Rebel Wilson wins defamation case against celeb tabloid
REBEL Wilson has won her epic defamation trial against Bauer Media.
The all female jury of six today returned unanimous verdicts in favour of Wilson.
The Hollywood star, 37, sat in court every day of the three week trial.
For six days she stood in the witness box giving evidence that her life had been ruined by the eight articles over which she launched her lawsuit.
She cried, rapped, told jokes, did impersonations and submitted herself to gruelling cross-examination.
Her mum followed, as did her siblings, celebrity agents, and friends, including Logie award winner Hugh Sheridan.
It was the most bizarre of trials to come before the Victorian Supreme Court in years.
Outside court fans pounced on her almost daily, begging for selfies or grabbing autographs.
Inside court a flower-carrying stalker sparked a security alert, prompting the actor to hire a bodyguard that duly stayed by her side.
Fans packed court almost daily, with standing room only for at least the first 15 days of the trial.
International media followed the case closely, with celebrity blogger Perez Hilton frequently expressing his opinion on Twitter.
Locally radio personalities Dave Hughes and Kate Langbroek orchestrated a support rally on the steps of the court.
They are things that would never happen during a normal trial by jury.
But there was little normal about this case in which Wilson was the leading lady in her own courtroom drama.
David Letterman, Matt Lucas and Walt Disney had guest roles. There were cameos too, by Matt Damon, Melissa McCarthy, Kirsten Dunst, Melissa George, Anna Kendrick and Isla Fisher.
It was never going to be an easy, or quick, task for the jury.
They were asked to decide whether Wilson was a serial liar who invented fantastical stories to make it in Hollywood.
Or, as she claimed, was the victim of tall poppy syndrome and a cruel campaign to bring her down.
To reach their verdict they were given 13 pages of questions to work through.
Among the questions the jury needed to answer was whether Wilson lied about her age, name and upbringing.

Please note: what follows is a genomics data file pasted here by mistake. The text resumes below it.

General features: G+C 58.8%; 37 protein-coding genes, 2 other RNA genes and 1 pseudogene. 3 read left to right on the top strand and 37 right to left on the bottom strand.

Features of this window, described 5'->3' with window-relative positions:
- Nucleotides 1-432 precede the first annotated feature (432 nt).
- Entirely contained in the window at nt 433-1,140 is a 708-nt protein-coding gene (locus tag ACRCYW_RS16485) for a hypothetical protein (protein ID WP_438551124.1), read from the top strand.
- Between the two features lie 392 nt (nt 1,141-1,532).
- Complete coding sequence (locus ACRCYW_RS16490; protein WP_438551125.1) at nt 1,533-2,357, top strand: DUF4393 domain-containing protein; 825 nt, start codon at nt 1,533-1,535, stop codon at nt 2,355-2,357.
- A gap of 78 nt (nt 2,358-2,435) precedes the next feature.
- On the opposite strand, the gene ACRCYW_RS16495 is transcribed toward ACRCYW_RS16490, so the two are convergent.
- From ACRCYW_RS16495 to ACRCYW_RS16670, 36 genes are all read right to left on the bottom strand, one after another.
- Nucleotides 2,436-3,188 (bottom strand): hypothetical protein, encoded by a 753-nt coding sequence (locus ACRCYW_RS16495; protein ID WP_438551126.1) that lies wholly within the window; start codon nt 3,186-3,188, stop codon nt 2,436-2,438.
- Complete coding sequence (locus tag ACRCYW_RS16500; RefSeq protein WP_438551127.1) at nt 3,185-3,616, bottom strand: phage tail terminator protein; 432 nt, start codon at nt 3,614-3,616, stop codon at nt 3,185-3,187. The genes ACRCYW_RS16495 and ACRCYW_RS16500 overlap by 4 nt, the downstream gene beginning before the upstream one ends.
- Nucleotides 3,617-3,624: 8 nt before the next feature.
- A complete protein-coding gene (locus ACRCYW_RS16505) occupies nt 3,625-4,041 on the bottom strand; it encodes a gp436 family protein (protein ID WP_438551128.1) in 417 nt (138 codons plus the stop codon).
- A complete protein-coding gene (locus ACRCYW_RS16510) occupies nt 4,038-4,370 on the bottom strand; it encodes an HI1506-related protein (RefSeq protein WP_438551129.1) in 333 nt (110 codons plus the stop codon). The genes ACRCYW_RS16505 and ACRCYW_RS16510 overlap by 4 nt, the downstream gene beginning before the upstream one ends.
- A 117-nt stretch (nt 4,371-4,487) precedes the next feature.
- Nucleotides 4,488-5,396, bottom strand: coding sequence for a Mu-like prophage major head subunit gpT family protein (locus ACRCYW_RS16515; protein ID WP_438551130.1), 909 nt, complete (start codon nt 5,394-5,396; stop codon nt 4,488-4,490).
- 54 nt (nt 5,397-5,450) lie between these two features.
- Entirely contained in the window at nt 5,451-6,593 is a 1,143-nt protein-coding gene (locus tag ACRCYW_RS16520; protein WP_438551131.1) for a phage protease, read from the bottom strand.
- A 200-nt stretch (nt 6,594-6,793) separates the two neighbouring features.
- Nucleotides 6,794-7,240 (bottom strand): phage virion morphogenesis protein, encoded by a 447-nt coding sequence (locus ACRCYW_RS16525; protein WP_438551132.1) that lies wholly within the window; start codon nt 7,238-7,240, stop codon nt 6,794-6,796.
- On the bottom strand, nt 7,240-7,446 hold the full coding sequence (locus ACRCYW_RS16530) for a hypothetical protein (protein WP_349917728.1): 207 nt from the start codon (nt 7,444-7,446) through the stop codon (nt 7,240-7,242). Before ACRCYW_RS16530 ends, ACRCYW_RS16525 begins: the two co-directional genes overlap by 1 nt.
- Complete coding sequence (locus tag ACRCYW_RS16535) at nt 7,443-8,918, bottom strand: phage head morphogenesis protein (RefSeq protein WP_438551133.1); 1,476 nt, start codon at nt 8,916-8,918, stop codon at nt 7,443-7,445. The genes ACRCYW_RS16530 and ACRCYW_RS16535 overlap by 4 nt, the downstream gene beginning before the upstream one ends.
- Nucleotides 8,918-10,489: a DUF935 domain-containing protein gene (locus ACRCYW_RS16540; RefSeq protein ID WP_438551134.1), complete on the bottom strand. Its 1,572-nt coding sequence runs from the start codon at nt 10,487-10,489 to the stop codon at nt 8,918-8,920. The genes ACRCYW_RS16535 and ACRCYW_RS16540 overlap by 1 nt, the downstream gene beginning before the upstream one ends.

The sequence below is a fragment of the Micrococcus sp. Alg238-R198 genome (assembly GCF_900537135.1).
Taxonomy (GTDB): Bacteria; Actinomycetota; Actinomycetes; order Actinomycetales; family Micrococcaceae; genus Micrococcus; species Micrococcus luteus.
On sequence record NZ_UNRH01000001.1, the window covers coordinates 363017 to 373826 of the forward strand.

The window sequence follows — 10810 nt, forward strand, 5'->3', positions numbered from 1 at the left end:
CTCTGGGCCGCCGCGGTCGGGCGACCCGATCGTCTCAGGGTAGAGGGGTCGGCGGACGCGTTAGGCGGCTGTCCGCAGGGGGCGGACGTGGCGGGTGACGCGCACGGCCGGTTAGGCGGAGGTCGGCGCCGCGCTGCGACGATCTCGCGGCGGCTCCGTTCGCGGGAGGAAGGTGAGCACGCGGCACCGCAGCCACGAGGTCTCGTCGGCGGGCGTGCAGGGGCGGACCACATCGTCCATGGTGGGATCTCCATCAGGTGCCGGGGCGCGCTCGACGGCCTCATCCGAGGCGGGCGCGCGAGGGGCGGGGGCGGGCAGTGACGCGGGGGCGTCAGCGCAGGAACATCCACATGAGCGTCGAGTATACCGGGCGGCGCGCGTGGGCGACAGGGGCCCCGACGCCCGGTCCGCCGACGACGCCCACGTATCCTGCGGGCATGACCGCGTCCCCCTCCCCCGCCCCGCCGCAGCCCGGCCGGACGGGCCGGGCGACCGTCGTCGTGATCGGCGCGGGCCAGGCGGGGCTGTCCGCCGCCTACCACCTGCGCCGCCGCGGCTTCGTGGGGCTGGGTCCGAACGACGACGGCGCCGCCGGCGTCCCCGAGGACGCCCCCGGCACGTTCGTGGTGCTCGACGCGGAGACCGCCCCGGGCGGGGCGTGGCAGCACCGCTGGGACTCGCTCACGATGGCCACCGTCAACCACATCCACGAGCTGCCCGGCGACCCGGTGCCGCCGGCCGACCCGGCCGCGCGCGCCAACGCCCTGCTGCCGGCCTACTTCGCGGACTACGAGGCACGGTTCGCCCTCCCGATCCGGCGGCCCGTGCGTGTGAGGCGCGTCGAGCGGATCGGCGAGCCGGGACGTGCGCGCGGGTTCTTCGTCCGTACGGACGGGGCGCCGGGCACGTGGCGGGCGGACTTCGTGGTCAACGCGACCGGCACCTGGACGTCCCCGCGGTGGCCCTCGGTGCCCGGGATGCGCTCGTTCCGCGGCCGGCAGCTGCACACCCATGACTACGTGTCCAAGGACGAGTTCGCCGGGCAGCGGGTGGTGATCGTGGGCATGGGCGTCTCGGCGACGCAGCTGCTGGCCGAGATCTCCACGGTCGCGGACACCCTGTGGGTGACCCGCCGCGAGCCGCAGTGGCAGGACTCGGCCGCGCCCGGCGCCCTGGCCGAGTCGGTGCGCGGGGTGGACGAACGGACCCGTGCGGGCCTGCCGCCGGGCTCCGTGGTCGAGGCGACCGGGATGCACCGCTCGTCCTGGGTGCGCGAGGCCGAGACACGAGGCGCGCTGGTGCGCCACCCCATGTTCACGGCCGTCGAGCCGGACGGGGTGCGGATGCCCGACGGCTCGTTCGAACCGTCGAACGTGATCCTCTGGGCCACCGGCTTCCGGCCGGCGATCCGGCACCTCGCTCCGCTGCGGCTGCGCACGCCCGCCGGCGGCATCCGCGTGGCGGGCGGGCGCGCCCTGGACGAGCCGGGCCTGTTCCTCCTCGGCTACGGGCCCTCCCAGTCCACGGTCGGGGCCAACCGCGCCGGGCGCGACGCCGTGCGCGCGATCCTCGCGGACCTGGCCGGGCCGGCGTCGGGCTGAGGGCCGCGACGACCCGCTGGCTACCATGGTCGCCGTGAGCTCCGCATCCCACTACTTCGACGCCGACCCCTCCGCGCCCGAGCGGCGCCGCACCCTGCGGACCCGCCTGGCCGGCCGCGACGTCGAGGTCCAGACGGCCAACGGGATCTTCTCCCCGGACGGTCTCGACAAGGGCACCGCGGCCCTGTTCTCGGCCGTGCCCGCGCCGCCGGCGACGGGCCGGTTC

They listened to more than a dozen local and international witnesses including agent to the stars Sharon Jackson live from Hollywood.
She gave evidence that after the May 2015 articles were published, Wilson's career suffered a staggering blow.
At the time the articles were published Wilson's global smash Pitch Perfect 2 had just been released.
She should have been commanding at least $5 million a movie, Ms Jackson said, but instead she couldn't land a job.
"That surprised me," she said.
"I just thought that she would be getting offers at that point. It was a real mystery.
"The way Hollywood works is no one ever says no, it would just more be like, we're not there yet."
Clips from her hit movies were played, an interview with David Letterman had everyone in the court chuckling, and an entire episode of Julia Zemiro's Home Delivery was shown for the jury's benefit.
Home movies, a nostalgic wander through family photo albums and clips from her days on Australian TV, too.
Rebel told the jury how she was related to Walt Disney, by marriage, and had private use of Disneyland as a child.
Now she is part of a members-only secret club at the Californian theme park.
"Most people wouldn't know it exists," she said.
She pays $60,000 for membership but told the court her relationship to Disney had a part to play in being signed up.
The actor said despite no evidence to support the claim, she had always been told her great-aunt Lillian married the legendary animator and producer.
"It is just something I've always known. It is like knowing who your parents are," she said.
Disney played a central role in the case, with Bauer using her claimed link to Uncle Walt as an example of Wilson's misleading stories.
But the jury didn't buy it.
Sending the jury off to deliberate Justice John Dixon said told them to keep one simple question in mind: is the star a serial liar?
In order to win the case, Wilson had to have convinced the jury that the series of articles published by Bauer painted her as a serial liar.
The law presumed Wilson had a good reputation, and she needed to prove that it had been defamed, he said.
Closing his case on behalf of Wilson Dr Matthew Collins, QC, said there wasn't a single shred of evidence that Wilson had ever lied.
"Why was Bauer Media, with all of its worldwide resources, unable to identify a single person anywhere in the world to whom the supposed lie had been said - a friend, a former friend, a colleague, an agent, a producer, a publicist, a member of the public, anyone?" he said.
"This proceeding has been reported in the press every day over the past three weeks. Why hasn't someone come out of the woodwork to corroborate this allegation that Rebel Wilson is a liar?
"The reason why they came up with nothing, of course, is obvious. Rebel Wilson has not lied."
Dr Collins said Wilson took the legal action to stand up to Bauer's toxic style of journalism.
"She doesn't say that these articles are the worst thing that have ever happened in her life and that you should all feel sorry for her.
She says that she is not a serial liar, as alleged by this defendant, and she seeks your verdict to tell that to the world, to tell the world that what this defendant did to her was wrong," he said.
"Rebel Wilson came here to stand up to a bully.
"Her claim is not about money, it is about restoring her reputation."
Justice Dixon will assess damages at a later date.